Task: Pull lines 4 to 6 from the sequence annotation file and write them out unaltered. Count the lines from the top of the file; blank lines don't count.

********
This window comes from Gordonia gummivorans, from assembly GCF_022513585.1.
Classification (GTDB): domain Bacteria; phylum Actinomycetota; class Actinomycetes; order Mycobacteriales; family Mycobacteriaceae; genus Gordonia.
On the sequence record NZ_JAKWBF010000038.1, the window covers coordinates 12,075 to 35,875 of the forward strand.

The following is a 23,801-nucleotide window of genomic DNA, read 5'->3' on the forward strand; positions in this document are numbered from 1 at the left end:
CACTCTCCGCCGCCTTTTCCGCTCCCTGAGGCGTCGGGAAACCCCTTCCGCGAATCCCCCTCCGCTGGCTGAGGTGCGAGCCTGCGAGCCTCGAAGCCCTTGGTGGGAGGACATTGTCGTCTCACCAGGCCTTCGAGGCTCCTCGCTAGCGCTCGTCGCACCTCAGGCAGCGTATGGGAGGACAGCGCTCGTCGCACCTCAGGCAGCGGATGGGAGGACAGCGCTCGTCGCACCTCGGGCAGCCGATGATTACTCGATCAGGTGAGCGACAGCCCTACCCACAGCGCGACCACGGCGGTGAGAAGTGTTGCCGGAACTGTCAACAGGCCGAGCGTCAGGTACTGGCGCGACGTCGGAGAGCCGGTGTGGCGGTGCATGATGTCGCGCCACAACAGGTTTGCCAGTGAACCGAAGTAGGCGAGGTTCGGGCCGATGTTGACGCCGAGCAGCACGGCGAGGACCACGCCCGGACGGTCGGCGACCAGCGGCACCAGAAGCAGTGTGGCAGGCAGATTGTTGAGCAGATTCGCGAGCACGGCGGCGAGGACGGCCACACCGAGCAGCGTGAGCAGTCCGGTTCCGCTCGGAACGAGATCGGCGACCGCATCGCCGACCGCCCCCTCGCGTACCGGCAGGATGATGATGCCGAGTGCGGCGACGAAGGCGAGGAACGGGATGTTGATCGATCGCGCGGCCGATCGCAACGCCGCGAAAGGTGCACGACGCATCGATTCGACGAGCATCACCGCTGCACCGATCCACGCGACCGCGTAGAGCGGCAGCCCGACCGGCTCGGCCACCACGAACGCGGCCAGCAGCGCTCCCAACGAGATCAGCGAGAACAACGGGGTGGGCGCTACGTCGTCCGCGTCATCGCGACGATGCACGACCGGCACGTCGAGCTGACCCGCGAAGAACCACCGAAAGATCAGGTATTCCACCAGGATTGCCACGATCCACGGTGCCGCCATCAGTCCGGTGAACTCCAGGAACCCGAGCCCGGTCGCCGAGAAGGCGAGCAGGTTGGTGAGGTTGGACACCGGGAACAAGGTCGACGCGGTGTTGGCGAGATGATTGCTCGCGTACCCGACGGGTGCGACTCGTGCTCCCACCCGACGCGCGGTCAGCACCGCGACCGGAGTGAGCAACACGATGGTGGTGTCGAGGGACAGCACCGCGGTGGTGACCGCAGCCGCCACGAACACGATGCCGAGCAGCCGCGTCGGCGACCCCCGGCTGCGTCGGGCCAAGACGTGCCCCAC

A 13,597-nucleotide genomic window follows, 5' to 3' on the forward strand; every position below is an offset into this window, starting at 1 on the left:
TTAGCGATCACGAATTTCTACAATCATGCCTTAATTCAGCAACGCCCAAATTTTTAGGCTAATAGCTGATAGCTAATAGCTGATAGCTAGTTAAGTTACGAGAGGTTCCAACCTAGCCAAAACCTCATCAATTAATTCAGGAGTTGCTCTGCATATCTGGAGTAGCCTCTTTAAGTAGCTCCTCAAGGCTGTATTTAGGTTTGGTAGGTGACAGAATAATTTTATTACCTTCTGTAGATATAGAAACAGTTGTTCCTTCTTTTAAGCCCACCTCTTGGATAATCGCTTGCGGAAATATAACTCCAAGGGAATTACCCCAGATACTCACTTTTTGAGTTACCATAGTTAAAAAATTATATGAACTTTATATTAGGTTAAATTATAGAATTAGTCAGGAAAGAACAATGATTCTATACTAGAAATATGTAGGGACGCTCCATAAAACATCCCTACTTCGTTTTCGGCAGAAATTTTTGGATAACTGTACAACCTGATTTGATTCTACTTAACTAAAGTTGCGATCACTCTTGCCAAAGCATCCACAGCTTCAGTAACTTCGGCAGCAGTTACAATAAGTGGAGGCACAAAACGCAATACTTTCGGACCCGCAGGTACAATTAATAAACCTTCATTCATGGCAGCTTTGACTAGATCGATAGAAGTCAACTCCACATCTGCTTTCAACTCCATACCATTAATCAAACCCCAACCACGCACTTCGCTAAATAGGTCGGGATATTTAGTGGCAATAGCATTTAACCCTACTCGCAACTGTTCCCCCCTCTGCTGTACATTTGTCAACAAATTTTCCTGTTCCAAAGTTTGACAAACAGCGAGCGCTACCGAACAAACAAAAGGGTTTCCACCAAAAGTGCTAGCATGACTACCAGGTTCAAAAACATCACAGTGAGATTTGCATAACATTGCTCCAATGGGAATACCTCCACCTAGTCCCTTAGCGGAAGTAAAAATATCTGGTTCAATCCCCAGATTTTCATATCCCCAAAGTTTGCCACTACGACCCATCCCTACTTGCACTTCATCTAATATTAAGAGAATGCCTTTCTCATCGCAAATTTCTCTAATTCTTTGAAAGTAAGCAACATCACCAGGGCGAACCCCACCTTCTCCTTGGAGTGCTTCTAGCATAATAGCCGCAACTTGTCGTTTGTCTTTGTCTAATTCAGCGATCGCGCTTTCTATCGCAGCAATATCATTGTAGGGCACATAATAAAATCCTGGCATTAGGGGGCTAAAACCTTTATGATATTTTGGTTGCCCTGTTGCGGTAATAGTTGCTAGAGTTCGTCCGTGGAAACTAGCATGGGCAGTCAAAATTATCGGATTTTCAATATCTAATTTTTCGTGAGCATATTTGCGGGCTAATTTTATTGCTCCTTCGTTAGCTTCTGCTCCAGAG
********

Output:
The following is a 23,801-nucleotide window of genomic DNA, read 5'->3' on the forward strand; positions in this document are numbered from 1 at the left end:
CACTCTCCGCCGCCTTTTCCGCTCCCTGAGGCGTCGGGAAACCCCTTCCGCGAATCCCCCTCCGCTGGCTGAGGTGCGAGCCTGCGAGCCTCGAAGCCCTTGGTGGGAGGACATTGTCGTCTCACCAGGCCTTCGAGGCTCCTCGCTAGCGCTCGTCGCACCTCAGGCAGCGTATGGGAGGACAGCGCTCGTCGCACCTCAGGCAGCGGATGGGAGGACAGCGCTCGTCGCACCTCGGGCAGCCGATGATTACTCGATCAGGTGAGCGACAGCCCTACCCACAGCGCGACCACGGCGGTGAGAAGTGTTGCCGGAACTGTCAACAGGCCGAGCGTCAGGTACTGGCGCGACGTCGGAGAGCCGGTGTGGCGGTGCATGATGTCGCGCCACAACAGGTTTGCCAGTGAACCGAAGTAGGCGAGGTTCGGGCCGATGTTGACGCCGAGCAGCACGGCGAGGACCACGCCCGGACGGTCGGCGACCAGCGGCACCAGAAGCAGTGTGGCAGGCAGATTGTTGAGCAGATTCGCGAGCACGGCGGCGAGGACGGCCACACCGAGCAGCGTGAGCAGTCCGGTTCCGCTCGGAACGAGATCGGCGACCGCATCGCCGACCGCCCCCTCGCGTACCGGCAGGATGATGATGCCGAGTGCGGCGACGAAGGCGAGGAACGGGATGTTGATCGATCGCGCGGCCGATCGCAACGCCGCGAAAGGTGCACGACGCATCGATTCGACGAGCATCACCGCTGCACCGATCCACGCGACCGCGTAGAGCGGCAGCCCGACCGGCTCGGCCACCACGAACGCGGCCAGCAGCGCTCCCAACGAGATCAGCGAGAACAACGGGGTGGGCGCTACGTCGTCCGCGTCATCGCGACGATGCACGACCGGCACGTCGAGCTGACCCGCGAAGAACCACCGAAAGATCAGGTATTCCACCAGGATTGCCACGATCCACGGTGCCGCCATCAGTCCGGTGAACTCCAGGAACCCGAGCCCGGTCGCCGAGAAGGCGAGCAGGTTGGTGAGGTTGGACACCGGGAACAAGGTCGACGCGGTGTTGGCGAGATGATTGCTCGCGTACCCGACGGGTGCGACTCGTGCTCCCACCCGACGCGCGGTCAGCACCGCGACCGGAGTGAGCAACACGATGGTGGTGTCGAGGGACAGCACCGCGGTGGTGACCGCAGCCGCCACGAACACGATGCCGAGCAGCCGCGTCGGCGACCCCCGGCTGCGTCGGGCCAAGACGTGCCCCAC

A 13,597-nucleotide genomic window follows, 5' to 3' on the forward strand; every position below is an offset into this window, starting at 1 on the left: